Ethanol has become so commonplace that most of us don't give its existance in the blended fuel we use a second thought at the pump. Yet there are a lot of misconceptions about ethanol and ethanol production. Can you distinguish fact from the myths below on ethanol?
Increased use of ethanol is going to deplete the supply of corn.
Myth. When food and feed prices took an upswing at about the same time that the ethanol indusry took off, many pointed a finger at ethanol. But it's much more likely that other factors - including widespread flooding - had much more to do with the jump in prices. The amount of corn used every year to produce ethanol is actually only about 5% to 7% of the total current annual production of the crop. In addition, production of ethanol results in distillers grains, which has grown into a major animal feed. But due at least in part to continued concerns over the use of corn, current research and innovation is focusing on alternative biomass products like woodpulp, switchgrass, corn stover and even municipal waste.
It takes more energy to produce ethanol than the energy ethanol provides.
Myth. This is an argument that continues to be made by ethanol opponents, but the facts don't back up the statement, and that's true whether the ethanol in question is derived from corn or from some other feedstock, like switchgrass. The ethanol fuel cycle generates more energy than it consumes and has been growing in its efficiency over the past decade. There are several reasons for this, including higher yielding corn hybrids, precision farming, and greater adoption of conservation measures like no-till planting, not to mention rapid advances in fuel conversion technology. Although both corn- and biomass-based ethanol have been shown to use less energy and producer fewer greenhouse gases, ethanol from non-grain sources posts the best efficiencies, primarily because it requires much fewer inputs. According to a fuel cycle evaluation conducted by the U.S. Department of Energy, the fuel cycle of ethanol produced from biomass feedstocks generates 6.8 Btu for every Btu of fossil energy consumed. The production of reformulated gasoline, which is used in many urban areas of our country, generates only 0.79 Btu of fuel energy for every Btu of fossil energy consumed, according to the study.
Ethanol significantly reduces harmful engine emissions.
Fact. According to the U.S. Environmental Protection Agency, about one-third of carbon dioxide emissions in the country come from the production and use of transportation fuels. But if 4 billion gallons of ethanol replaced petroleum use, about 26 million metric tons of carbon dioxide emissions could be eilminated. How does this happen? The answer is two-part. First, the plants the are grown to produce ethanol actually absorb carbon dioxide during growth, reducing the presence of this greenhouse gas. Secondly, and perhaps better known, ethanol reduces carbon monoxide produced by gasoline combustion. Ethanol is an oxygenate and so it causes more complete combustion, lower the amount of harmful greenhouse gases produced. The National Center for Vehicle Emissions Control and Safety at Colorado State University has documented a 25% to 30% reduction in carbon monoxide emissions when vehicles are fueld with a 10% blend of ethanol.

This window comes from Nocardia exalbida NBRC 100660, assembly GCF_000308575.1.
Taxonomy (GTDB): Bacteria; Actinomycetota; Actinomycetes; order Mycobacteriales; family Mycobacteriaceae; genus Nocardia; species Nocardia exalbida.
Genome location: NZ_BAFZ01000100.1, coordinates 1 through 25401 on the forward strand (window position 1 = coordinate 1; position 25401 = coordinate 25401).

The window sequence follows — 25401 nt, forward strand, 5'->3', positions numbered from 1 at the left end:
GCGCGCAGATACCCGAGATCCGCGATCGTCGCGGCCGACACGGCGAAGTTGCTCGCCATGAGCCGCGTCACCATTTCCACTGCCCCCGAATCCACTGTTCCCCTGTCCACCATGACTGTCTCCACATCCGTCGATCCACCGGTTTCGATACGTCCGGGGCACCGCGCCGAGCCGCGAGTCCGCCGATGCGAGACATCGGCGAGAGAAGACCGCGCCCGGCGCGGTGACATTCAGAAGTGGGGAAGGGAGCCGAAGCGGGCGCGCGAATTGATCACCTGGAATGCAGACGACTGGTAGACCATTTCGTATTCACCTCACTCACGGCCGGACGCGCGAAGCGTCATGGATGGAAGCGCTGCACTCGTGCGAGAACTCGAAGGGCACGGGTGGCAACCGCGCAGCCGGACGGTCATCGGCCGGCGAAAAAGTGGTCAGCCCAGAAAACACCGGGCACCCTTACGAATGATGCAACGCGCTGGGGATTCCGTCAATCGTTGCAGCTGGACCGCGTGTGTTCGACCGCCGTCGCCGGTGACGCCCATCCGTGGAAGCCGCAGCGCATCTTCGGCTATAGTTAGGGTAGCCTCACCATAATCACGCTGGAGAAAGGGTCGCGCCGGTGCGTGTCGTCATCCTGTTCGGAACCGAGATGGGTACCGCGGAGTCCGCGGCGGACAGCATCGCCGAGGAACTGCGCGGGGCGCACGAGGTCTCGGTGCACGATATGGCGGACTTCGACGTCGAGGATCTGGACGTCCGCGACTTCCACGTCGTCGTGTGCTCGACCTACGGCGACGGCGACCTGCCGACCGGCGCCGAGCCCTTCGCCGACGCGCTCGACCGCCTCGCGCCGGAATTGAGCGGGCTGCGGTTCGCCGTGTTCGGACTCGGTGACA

Ethanol performs in engines as well as gasoline.Fact...and Myth. It depends on your measurement of performance. A primary advantage of ethanol for engine performance is its octane enhancement: a 10% blend of ethanol in gasoline raises the octane number by 2.5 points. When ethanol first came into use, underground storage tanks were not of the same quality and therefore, water would attach itself to fuel alcohol, later freezing up the fuel line and affecting performance. But this is no longer the case. On the contrary, ethanol can now stop small amounts of water from collecting in your vehicle's fuel system. On the other hand, ethanol does contain less energy per unit volume than dos unblended gasoline, which is why its critics have a true argument when it comes to miles per gallon, which are typically reduced with a 10% ethanol blend. It will be interesting to see how the industry, mindful of this issue, overcomes the the problem in the future, possibly falling to automakers to design engines better able to take advantage of the high-octane benefits of ethanol blends without the pain of reduced fuel efficiency.